As California settles into summer days, the busy fire months begin for California firefighters statewide.
According to the Cal Fire, in just the past week, 256 new fires were started and a total of 2,357 fires have been recorded for the year. We are looking at how certain communities are preparing for a major fire.
13 communities in Sacramento County were identified to have a level of risk to wildfire in the Sacramento County Local Hazard Mitigation Plan. Additional analysis shows that low precipitation, rising temperatures, and deteriorating forest health from drought, heat, and tree disease have led to an expected increase of wildfire risk in California.
Folsom’s risk factor
Folsom was identified in the Sacramento County Local Hazard Mitigation Plan as a community at-risk to wildfire. The data used in the study considers the likelihood of a given area to burn and potential fire behavior.
“Folsom’s wildfire threat ranges little-to-no threat to very high, and the majority is moderate,” said Folsom Fire Chief Felipe Rodriguez in an email. “Due to knowing that we have open space and areas with vegetation within our city, we have plans in place; partnerships with neighboring agencies; and well-trained personnel with the proper equipment to mitigate potential fires we may face.” He added that additional actions are taken through weed abatement.
The Local Hazard Mitigation Plan annex for Folsom detail a wildfire as a likely future occurrence, meaning a 10 and 100 percent chance of occurrence in the next year or a recurrence interval of 10 years or less.
The areas identified as potential wildfire risk areas include the American River/Lake Natoma corridor and areas of concern like Hinkle Creek, Willow Creek, Humbug Creek, and Blue Ravine Parkway beltways. According to the hazard mitigation plan, there is no history of a wildfire near Folsom; the closest was the King Fire in Pollock Pines.
Special attention was paid to the eastern areas, which contains the greatest chance for a large-scale fire to start and spread uncontrollably. The hazard mitigation plan addressed that the terrain near Sacramento/El Dorado Hills makes a fire difficult to contain before it grows and threatens structures. In addition, this area of Folsom has transmission towers and repeater antennas located on ridge tops that can be an ignition source and an exposure from a fire starting in low lands.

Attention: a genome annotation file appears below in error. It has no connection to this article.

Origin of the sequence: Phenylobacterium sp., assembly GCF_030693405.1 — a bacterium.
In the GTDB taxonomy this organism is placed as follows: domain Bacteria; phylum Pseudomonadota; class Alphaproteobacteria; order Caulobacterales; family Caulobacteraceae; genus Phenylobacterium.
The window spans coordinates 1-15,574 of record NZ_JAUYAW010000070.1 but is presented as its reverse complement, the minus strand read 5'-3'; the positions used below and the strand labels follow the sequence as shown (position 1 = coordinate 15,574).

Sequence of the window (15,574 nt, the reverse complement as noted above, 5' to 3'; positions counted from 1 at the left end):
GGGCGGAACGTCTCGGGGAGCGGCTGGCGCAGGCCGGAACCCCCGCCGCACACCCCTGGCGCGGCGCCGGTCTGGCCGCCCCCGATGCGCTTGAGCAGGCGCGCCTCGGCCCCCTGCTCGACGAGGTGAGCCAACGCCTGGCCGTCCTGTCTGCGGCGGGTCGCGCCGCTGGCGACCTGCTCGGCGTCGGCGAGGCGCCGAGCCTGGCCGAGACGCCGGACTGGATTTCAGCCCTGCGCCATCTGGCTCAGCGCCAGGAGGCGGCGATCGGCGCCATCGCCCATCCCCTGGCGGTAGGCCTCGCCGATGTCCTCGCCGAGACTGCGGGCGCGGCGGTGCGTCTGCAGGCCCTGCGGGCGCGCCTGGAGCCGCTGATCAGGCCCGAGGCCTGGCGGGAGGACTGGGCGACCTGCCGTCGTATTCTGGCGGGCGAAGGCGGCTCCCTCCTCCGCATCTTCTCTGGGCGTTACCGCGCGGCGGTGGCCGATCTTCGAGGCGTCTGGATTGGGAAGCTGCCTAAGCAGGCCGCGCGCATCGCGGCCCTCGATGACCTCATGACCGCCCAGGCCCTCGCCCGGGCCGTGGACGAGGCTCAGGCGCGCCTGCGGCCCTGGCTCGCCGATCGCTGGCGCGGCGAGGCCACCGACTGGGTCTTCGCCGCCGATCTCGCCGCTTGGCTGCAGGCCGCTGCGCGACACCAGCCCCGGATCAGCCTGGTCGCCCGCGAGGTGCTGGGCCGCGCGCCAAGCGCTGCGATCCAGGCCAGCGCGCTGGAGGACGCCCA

Folsom has 21 personnel on duty per day and four fire stations, with a fifth station adding three more personnel opening in September. Their regional response model also has hundreds of personnel available to respond to any incident and mutual aid agreements with other jurisdictions.
Due to having a regional Emergency Communications Center, Folsom can request resources like helicopters and dozers, regardless of fire department, that can assist with any emergency incident in the city.
The evacuation procedure from Sacramento County
Should a day ever come when Folsom must engage in an evacuation for a wildfire, the procedure begins with Sacramento County and their Emergency Operations Center. Accountability for emergency actions goes to Sacramento County, according to the Sacramento County Emergency Operations Plan, and communications coordination lies with the EOC.
A wildfire evacuation would indicate a medium threat level or high threat level depending on its severity. The largest threat level would see potentially more than 25,000 people needed to evacuate and the need for shelter, transportation, and resources to potential evacuate to different counties or states.
The County EOC determines the shelters to open, which are generally close to the evacuee’s homes but far enough away to be safe from the threat. Communication from Sacramento County regarding an emergency in the area is attainable by registering through www.sacramento-alert.org. The alerts sent out are considered to be critical and time sensitive.
According to Fire Chief Rodriguez, some of these evacuation centers include Folsom High School, Oak Hills Church, The Gathering Place Church, and the Sports Complex.
“I recommend that our residents always know at least two ways out of their neighborhood. In addition, they should always adhere to evacuation warnings and have a meeting place for their family in the event that cell phone towers are down,” said Fire Chief Rodriguez in an email.
What the California Office of Emergency Services offers in the event of local emergencies
According to Public Information Officer Bryan May for the California Office of Environmental Services, California has the most robust mutual aid program in the country, which communities can benefit from in times of an emergency.
“We at Cal OES coordinate that mutual aid across the entire state. It’s the 9-1-1 for local 9-1-1. In other words, every emergency starts local,” said May through e-mail.“ When the situation gets to the point where the local first responders know they need help, they call the State Warning Center, part of Cal OES, and we coordinate getting help from anywhere in the state to anywhere in the state. “
The Folsom Fire Chief also strongly recommends his community members to register their cell phone with Sacramento Alert and Folsom Nixle. Their department can also be followed on Facebook and Twitter. A copy of the “Ready, Set, Go” program developed by Cal Fire also details preparations for wildfires.
Community resources include public education programs, disaster preparedness information from Folsom Fire Department, the fire department’s open house in October, and events like National Night Out. Fire stations are also open for tours where people can get information and meet the department’s firefighters.